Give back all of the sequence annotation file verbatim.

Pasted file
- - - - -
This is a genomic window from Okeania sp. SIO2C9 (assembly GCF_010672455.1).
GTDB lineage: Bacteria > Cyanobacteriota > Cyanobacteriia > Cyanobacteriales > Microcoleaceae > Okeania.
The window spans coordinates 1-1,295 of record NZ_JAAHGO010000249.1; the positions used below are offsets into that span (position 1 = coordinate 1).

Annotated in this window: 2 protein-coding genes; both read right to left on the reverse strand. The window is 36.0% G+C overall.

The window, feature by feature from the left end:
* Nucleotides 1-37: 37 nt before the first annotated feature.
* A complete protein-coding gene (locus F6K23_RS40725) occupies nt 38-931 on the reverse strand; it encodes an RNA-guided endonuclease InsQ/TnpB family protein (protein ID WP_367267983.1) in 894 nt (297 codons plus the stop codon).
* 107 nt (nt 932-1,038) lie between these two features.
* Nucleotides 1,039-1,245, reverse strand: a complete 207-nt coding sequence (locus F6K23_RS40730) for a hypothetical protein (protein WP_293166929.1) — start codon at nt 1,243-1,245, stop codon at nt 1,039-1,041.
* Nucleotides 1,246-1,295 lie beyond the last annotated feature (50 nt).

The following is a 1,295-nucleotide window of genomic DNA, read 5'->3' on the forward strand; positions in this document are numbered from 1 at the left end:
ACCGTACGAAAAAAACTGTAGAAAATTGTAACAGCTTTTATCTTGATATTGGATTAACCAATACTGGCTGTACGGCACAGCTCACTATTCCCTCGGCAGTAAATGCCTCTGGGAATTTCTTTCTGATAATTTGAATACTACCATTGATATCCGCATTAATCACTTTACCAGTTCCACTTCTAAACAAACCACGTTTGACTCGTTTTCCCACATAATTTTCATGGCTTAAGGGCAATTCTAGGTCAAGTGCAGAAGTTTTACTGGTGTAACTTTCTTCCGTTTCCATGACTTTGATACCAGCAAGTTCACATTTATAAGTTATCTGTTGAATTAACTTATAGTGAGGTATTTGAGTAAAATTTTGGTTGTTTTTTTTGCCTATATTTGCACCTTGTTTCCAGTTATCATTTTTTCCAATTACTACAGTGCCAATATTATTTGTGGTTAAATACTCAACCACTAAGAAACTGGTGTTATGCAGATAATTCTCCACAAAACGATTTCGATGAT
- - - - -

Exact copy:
This is a genomic window from Okeania sp. SIO2C9 (assembly GCF_010672455.1).
GTDB lineage: Bacteria > Cyanobacteriota > Cyanobacteriia > Cyanobacteriales > Microcoleaceae > Okeania.
The window spans coordinates 1-1,295 of record NZ_JAAHGO010000249.1; the positions used below are offsets into that span (position 1 = coordinate 1).

Annotated in this window: 2 protein-coding genes; both read right to left on the reverse strand. The window is 36.0% G+C overall.

The window, feature by feature from the left end:
* Nucleotides 1-37: 37 nt before the first annotated feature.
* A complete protein-coding gene (locus F6K23_RS40725) occupies nt 38-931 on the reverse strand; it encodes an RNA-guided endonuclease InsQ/TnpB family protein (protein ID WP_367267983.1) in 894 nt (297 codons plus the stop codon).
* 107 nt (nt 932-1,038) lie between these two features.
* Nucleotides 1,039-1,245, reverse strand: a complete 207-nt coding sequence (locus F6K23_RS40730) for a hypothetical protein (protein WP_293166929.1) — start codon at nt 1,243-1,245, stop codon at nt 1,039-1,041.
* Nucleotides 1,246-1,295 lie beyond the last annotated feature (50 nt).

The following is a 1,295-nucleotide window of genomic DNA, read 5'->3' on the forward strand; positions in this document are numbered from 1 at the left end:
ACCGTACGAAAAAAACTGTAGAAAATTGTAACAGCTTTTATCTTGATATTGGATTAACCAATACTGGCTGTACGGCACAGCTCACTATTCCCTCGGCAGTAAATGCCTCTGGGAATTTCTTTCTGATAATTTGAATACTACCATTGATATCCGCATTAATCACTTTACCAGTTCCACTTCTAAACAAACCACGTTTGACTCGTTTTCCCACATAATTTTCATGGCTTAAGGGCAATTCTAGGTCAAGTGCAGAAGTTTTACTGGTGTAACTTTCTTCCGTTTCCATGACTTTGATACCAGCAAGTTCACATTTATAAGTTATCTGTTGAATTAACTTATAGTGAGGTATTTGAGTAAAATTTTGGTTGTTTTTTTTGCCTATATTTGCACCTTGTTTCCAGTTATCATTTTTTCCAATTACTACAGTGCCAATATTATTTGTGGTTAAATACTCAACCACTAAGAAACTGGTGTTATGCAGATAATTCTCCACAAAACGATTTCGATGAT